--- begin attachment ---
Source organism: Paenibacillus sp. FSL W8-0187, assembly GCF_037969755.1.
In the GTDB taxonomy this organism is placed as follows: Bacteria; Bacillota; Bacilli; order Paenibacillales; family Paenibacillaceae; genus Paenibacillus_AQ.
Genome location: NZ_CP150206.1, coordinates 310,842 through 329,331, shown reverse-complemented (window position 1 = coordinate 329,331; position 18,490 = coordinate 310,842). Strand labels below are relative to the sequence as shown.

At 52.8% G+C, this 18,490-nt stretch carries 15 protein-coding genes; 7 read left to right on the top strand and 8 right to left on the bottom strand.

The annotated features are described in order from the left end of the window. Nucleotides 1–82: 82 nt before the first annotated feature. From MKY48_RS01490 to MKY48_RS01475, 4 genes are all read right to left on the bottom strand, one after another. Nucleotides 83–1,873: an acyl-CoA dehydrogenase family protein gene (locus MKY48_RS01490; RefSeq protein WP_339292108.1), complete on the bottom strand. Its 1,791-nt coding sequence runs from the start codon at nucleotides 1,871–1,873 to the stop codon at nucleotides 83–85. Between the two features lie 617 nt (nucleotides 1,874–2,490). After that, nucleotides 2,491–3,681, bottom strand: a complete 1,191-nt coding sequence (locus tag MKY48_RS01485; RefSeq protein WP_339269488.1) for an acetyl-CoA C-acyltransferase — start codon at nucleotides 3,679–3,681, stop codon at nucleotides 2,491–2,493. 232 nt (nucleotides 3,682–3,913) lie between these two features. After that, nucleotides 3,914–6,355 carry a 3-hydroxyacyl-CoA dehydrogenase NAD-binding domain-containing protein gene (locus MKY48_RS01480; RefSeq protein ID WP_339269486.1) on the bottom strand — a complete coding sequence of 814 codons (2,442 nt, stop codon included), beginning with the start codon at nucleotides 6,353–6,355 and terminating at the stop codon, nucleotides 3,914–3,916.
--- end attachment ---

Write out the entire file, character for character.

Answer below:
Source organism: Paenibacillus sp. FSL W8-0187, assembly GCF_037969755.1.
In the GTDB taxonomy this organism is placed as follows: Bacteria; Bacillota; Bacilli; order Paenibacillales; family Paenibacillaceae; genus Paenibacillus_AQ.
Genome location: NZ_CP150206.1, coordinates 310,842 through 329,331, shown reverse-complemented (window position 1 = coordinate 329,331; position 18,490 = coordinate 310,842). Strand labels below are relative to the sequence as shown.

At 52.8% G+C, this 18,490-nt stretch carries 15 protein-coding genes; 7 read left to right on the top strand and 8 right to left on the bottom strand.

The annotated features are described in order from the left end of the window. Nucleotides 1–82: 82 nt before the first annotated feature. From MKY48_RS01490 to MKY48_RS01475, 4 genes are all read right to left on the bottom strand, one after another. Nucleotides 83–1,873: an acyl-CoA dehydrogenase family protein gene (locus MKY48_RS01490; RefSeq protein WP_339292108.1), complete on the bottom strand. Its 1,791-nt coding sequence runs from the start codon at nucleotides 1,871–1,873 to the stop codon at nucleotides 83–85. Between the two features lie 617 nt (nucleotides 1,874–2,490). After that, nucleotides 2,491–3,681, bottom strand: a complete 1,191-nt coding sequence (locus tag MKY48_RS01485; RefSeq protein WP_339269488.1) for an acetyl-CoA C-acyltransferase — start codon at nucleotides 3,679–3,681, stop codon at nucleotides 2,491–2,493. 232 nt (nucleotides 3,682–3,913) lie between these two features. After that, nucleotides 3,914–6,355 carry a 3-hydroxyacyl-CoA dehydrogenase NAD-binding domain-containing protein gene (locus MKY48_RS01480; RefSeq protein ID WP_339269486.1) on the bottom strand — a complete coding sequence of 814 codons (2,442 nt, stop codon included), beginning with the start codon at nucleotides 6,353–6,355 and terminating at the stop codon, nucleotides 3,914–3,916.